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Hired gun is trapped in the family business in the the terrific'Panic'

Friday, May 25, 2001

By Barbara Vancheri, Post-Gazette Staff Writer

A hitman is smitten by a pretty brunette in the waiting room of his therapist's office. Revisiting the best of "The Sopranos"?

No, describing a terrific, tension-laced movie called "Panic," starring William H. Macy as a second-generation killer who wants out of the family business. A silky smooth Donald Sutherland is his father, a man who can quietly threaten his son one minute and impulsively sweep the barroom waitress into a dance to "Behind Closed Doors" the next.

Movie Review


RATING: R for language and violence.

STARRING: William H. Macy, Donald Sutherland

DIRECTOR: Henry Bromell



In the sort of casting that shouldn't inflame Italian-Americans, Macy plays Alex, a very tightly wound husband and father. He runs a small mail-order business out of his home but apparently earns his real money by carrying out contract hits. Dad handles the arrangements and then, over a businessman's lunch of chicken a la king, slips Alex a photo of the intended victim and the particulars. The deal and the hit are two separate acts; it helps with plausible deniability.

But Alex is having a murderous mid-life crisis. "Do you ever get the feeling you're dead? Like a dog hit by a car and left to rot," he asks his therapist (a dark-haired, bearded and bespectacled John Ritter). The blackness temporarily lifts, however, when he encounters another patient, a 23-year-old hair stylist named Sarah (Neve Campbell), in the waiting room. She has a rather active and equal-opportunity sex life, it turns out.

Alex's wife, Martha (Tracey Ullman), knows nothing of his secret life as a killer. Neither, of course, does their adorable son Sammy (David Dorfman), a bright and inquisitive 6-year-old who asks his father questions about God and infinity and death.

When Alex confides to his mother (Barbara Bain) that he's seeing a psychologist and wants to quit the business, she bristles. "You've suddenly got scruples?" She insists his defection would break his father's heart, and she simply refuses to entertain the notion.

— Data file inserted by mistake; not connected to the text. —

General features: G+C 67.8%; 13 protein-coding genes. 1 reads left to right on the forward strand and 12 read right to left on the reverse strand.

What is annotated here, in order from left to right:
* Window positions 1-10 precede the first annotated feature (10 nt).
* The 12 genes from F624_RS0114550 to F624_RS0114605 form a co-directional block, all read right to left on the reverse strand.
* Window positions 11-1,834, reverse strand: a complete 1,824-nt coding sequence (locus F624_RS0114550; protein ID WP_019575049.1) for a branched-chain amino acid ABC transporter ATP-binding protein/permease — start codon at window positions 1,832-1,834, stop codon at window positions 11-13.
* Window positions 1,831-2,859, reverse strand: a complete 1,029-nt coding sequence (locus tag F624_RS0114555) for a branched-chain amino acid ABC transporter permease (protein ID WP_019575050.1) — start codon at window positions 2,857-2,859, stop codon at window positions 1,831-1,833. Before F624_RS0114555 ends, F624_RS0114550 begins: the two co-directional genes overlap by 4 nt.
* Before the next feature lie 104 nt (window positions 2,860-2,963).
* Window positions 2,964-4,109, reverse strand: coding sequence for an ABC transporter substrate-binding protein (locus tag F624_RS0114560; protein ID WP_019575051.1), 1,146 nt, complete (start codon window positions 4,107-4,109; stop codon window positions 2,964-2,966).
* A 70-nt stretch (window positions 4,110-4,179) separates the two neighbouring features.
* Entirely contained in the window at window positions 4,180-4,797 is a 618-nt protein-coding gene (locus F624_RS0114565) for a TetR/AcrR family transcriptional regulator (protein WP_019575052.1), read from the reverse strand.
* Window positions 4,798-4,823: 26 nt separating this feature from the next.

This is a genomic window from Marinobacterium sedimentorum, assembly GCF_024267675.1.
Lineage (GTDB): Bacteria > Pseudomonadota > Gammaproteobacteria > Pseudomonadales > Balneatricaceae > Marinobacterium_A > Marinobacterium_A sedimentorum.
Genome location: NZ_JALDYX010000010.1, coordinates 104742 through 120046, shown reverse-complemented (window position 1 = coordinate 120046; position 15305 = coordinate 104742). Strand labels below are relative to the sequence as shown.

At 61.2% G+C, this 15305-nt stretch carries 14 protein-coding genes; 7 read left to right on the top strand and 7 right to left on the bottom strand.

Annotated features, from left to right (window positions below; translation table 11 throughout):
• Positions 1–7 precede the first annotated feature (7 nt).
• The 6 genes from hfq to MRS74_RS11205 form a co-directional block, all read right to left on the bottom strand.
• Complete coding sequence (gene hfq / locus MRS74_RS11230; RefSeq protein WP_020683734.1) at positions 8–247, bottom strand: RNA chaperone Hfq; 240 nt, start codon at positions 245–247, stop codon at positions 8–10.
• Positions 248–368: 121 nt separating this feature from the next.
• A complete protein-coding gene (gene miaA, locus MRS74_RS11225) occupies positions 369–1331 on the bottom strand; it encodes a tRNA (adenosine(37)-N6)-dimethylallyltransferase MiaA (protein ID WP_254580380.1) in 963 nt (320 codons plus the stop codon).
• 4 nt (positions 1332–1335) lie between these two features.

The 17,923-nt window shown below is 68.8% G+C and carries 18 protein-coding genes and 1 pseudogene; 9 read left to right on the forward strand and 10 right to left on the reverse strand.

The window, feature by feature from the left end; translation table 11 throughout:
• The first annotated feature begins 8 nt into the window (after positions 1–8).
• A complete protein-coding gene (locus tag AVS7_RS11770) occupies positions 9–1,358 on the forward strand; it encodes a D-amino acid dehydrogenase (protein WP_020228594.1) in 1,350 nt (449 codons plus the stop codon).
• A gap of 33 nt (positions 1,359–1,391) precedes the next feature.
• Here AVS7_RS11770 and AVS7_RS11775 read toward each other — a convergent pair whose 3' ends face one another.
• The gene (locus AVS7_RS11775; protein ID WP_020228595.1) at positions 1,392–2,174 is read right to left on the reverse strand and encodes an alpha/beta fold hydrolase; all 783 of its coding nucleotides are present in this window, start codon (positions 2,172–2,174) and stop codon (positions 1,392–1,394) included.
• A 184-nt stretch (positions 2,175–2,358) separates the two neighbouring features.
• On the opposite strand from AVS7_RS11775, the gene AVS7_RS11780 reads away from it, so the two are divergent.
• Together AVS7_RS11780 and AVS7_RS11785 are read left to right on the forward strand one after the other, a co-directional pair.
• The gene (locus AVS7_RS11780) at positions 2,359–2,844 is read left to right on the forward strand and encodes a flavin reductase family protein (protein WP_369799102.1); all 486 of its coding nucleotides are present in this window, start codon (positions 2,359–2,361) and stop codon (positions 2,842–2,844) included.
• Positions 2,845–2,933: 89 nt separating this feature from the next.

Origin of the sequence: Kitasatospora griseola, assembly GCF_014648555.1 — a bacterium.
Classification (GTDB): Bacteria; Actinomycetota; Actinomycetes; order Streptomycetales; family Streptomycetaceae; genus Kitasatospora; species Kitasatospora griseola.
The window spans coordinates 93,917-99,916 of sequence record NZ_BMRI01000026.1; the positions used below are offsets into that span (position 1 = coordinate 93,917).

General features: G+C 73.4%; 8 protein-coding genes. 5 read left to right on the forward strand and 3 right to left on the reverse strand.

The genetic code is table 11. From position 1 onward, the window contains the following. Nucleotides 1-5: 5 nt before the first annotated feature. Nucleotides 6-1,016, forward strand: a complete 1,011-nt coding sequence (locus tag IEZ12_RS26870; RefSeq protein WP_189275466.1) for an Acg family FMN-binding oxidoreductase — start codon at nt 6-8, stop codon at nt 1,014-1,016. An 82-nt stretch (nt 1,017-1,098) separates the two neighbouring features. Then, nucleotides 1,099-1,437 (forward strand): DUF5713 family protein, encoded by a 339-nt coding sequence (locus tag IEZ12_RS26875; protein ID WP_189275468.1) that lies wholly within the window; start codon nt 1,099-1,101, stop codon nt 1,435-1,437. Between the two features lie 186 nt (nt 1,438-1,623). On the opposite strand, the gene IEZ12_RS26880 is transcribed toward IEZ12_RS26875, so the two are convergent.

As Alex tries to extricate himself from the business, his father hands over information about the next client -- which exacerbates his tailspin. The movie plants a series of questions, ratcheting up the tension with each one. Will Alex kill the next target? Sleep with Sarah? Break free from his father? Repair his frayed marriage? You're rooting for Alex to do the right thing, even as you realize what an impossible trap he's caught in. When the answers to the questions finally arrive, they're explosive.

Macy, most recently a harried film director in "State and Main" and a grown-up quiz kid in "Magnolia," excels at playing tightly coiled characters. You can almost sense his pulse racing and his blood pressure rising, as his blue eyes provide a barometer for his sadness and anxiety. Still, Alex is enough of an expert at his job that he can dispatch a victim with chilling, by-the-numbers efficiency.

As good as Macy is, Sutherland may just be better. He can pour on the charm, flashing those oversize white teeth, and then launch into a diatribe about how women are vipers. The perfectly coiffed Bain is still a cool customer, reminding us why she won three Emmys in a row in the late 1960s for "Mission: Impossible," while Ullman handles her confused, hurt wife with ease and young Dorfman is astonishing.

If you find yourself asking why Alex didn't extricate himself from this business earlier, you see how he was indoctrinated and inducted. How the grandparents treat Sammy provides a window into what Alex's childhood must have been like; no wonder this guy needs a shrink.

Written and directed by Henry Bromell, "Panic" shares some similarities with "The Sopranos," but Macy has no captains and confidants to commiserate with. He's alone, a state that is emphasized in the empty plazas and streets he traverses.

"Panic" has a tortured past that includes festival showings, a Cinemax airing and a scattered theatrical release. I'm happy it's stopping here before it heads to a video shelf near you.

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